CURFEW – The word “curfew” comes from the French phrase “couvre-feu”, which means “cover the fire”. It was used to describe the time of blowing out all lamps and candles. It was later adopted into Middle English as “curfeu” which later became the modern “curfew”. In the early American colonies homes had no real fireplaces so a fire was built in the center of the room In order to make sure a fire did not get out of control during the night it was required that, by an agreed-upon time, all fires would be covered with a clay pot called a “curfew.” Sounds reasonable to me.

BARRELS OF OIL – When the first oil wells were drilled they had made no provision for storing the liquid so they used water barrels. That is why, to this day, we speak of barrels of oil rather than gallons. Seems like I heard this somewhere before, so I’ll give it a thumbs up>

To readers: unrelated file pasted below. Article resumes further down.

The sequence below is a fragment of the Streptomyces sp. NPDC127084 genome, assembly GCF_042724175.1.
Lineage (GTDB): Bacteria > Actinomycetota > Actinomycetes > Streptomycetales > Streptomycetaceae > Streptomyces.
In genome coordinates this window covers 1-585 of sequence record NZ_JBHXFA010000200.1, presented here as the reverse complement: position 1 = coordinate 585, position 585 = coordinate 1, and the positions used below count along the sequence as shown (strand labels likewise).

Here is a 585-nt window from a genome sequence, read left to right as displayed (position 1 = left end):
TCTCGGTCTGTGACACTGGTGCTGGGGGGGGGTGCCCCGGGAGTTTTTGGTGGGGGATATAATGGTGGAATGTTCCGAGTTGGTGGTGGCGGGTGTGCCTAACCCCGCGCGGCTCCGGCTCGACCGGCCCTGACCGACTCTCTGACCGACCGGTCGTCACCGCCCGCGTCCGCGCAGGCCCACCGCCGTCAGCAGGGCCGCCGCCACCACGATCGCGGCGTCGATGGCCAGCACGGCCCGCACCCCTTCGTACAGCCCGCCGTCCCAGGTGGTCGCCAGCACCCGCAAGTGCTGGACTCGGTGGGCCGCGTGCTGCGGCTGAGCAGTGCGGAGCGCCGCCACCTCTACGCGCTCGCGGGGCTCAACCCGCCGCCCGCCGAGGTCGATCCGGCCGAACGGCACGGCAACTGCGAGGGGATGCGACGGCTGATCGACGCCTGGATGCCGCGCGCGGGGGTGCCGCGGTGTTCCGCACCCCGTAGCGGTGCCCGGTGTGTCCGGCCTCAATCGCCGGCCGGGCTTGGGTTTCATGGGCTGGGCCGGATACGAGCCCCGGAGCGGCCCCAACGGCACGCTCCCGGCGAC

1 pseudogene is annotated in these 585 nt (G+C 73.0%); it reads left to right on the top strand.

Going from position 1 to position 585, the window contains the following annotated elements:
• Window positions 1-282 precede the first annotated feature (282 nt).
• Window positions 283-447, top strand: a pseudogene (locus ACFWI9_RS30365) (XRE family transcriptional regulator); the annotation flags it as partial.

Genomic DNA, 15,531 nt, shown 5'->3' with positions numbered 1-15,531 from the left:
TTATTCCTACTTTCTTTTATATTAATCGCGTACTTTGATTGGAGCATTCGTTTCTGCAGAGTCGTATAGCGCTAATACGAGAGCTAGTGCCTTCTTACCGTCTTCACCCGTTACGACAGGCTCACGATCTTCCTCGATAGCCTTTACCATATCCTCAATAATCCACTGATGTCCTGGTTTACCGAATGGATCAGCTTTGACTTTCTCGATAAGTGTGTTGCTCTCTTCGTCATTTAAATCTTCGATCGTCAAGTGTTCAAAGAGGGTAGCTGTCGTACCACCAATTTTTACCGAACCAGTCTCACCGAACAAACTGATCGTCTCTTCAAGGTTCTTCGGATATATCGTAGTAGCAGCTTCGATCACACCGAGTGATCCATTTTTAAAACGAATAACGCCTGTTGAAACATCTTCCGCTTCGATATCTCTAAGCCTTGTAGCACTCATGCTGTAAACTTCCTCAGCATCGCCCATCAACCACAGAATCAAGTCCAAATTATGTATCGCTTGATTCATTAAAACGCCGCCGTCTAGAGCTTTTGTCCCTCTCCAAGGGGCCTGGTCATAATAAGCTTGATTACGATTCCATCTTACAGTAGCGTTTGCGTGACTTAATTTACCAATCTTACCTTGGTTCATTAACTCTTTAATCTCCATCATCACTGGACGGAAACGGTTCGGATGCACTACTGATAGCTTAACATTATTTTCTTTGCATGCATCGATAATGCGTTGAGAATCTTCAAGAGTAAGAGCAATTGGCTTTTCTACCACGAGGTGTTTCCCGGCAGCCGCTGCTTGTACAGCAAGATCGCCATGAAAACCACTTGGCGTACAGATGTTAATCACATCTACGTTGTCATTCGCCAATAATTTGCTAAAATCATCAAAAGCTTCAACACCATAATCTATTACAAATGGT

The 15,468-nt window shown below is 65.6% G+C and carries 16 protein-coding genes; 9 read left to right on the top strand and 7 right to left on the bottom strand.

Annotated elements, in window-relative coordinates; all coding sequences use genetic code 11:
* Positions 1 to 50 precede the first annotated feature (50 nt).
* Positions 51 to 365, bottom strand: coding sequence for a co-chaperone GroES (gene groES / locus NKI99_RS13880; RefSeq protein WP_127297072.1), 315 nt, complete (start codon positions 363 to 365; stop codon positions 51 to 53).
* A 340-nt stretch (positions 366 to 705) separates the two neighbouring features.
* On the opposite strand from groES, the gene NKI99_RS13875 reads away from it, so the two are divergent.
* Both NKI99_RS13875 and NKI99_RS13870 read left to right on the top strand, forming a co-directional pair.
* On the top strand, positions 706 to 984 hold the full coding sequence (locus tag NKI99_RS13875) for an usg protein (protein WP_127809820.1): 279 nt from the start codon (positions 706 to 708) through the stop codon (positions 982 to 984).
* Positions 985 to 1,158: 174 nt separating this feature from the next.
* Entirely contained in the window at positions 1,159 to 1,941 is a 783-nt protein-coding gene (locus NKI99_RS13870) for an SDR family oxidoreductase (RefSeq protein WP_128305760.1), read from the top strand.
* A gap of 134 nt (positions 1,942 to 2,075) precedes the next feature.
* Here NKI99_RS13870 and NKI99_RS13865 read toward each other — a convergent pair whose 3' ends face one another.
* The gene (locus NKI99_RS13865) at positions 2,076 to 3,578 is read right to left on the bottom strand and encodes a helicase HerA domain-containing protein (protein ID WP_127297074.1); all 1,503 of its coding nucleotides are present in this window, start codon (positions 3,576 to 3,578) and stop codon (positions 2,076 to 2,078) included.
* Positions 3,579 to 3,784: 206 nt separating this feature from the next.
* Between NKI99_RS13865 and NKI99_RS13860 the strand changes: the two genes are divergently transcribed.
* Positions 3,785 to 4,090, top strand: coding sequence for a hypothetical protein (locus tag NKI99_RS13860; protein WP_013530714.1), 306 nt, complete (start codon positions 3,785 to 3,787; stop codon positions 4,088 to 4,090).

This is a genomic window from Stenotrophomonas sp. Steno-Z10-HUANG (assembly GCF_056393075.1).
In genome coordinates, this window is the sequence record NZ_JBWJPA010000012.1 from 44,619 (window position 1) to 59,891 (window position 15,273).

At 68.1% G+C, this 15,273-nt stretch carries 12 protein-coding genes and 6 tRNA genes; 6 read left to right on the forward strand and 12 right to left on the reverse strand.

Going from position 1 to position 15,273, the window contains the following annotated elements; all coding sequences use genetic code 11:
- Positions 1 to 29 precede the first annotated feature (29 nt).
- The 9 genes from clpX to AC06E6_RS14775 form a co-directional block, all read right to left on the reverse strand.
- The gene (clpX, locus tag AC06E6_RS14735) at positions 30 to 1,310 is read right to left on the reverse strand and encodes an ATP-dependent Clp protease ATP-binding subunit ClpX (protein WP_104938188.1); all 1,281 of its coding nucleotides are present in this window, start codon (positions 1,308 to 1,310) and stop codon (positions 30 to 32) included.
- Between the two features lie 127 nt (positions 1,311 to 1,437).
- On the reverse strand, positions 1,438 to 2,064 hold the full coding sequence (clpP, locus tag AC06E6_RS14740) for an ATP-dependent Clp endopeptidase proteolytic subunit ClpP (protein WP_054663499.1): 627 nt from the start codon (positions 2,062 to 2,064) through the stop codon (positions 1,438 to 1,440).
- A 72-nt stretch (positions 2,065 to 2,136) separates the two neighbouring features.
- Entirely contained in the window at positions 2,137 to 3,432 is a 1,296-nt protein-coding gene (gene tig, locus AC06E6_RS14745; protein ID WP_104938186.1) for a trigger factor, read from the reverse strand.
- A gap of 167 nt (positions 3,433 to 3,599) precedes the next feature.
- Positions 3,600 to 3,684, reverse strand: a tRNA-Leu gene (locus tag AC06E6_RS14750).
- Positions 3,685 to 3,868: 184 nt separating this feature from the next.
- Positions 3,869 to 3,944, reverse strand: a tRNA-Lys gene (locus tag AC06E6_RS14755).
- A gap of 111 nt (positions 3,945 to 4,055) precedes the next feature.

HOT OFF THE PRESS – As the paper goes through the rotary printing press friction causes it to heat up.  Therefore, if you grab the paper right off the press it’s hot. The expression means to get immediate information. I always thought it referred to the hot type the old letterpress presses once used. But hey, after 25 years as a working journalist who am I to argue?

There, don’t you feel smarter now?

Here’s something I learned in Vietnam: The liquid inside young coconuts can be used as a substitute for Blood plasma.

Here’s another bit of little-known and possibly useless information: No piece of paper can be folded in half more than seven (7) times.

Oh, go ahead. I’ll wait…


Donkeys kill more people annually than plane crashes or shark attacks. (So, watch your Ass)

You burn more calories sleeping than you do watching television. (That’s especially true if you walk or jog in your sleep!)

Oak trees do not produce acorns until they are fifty (50) years of age, or older. (I guess growing old does have its benefits!)

The first product to have a bar code was Wrigley’s gum. (And there is a lot of Wrigley’s gum stuck under the bar too!)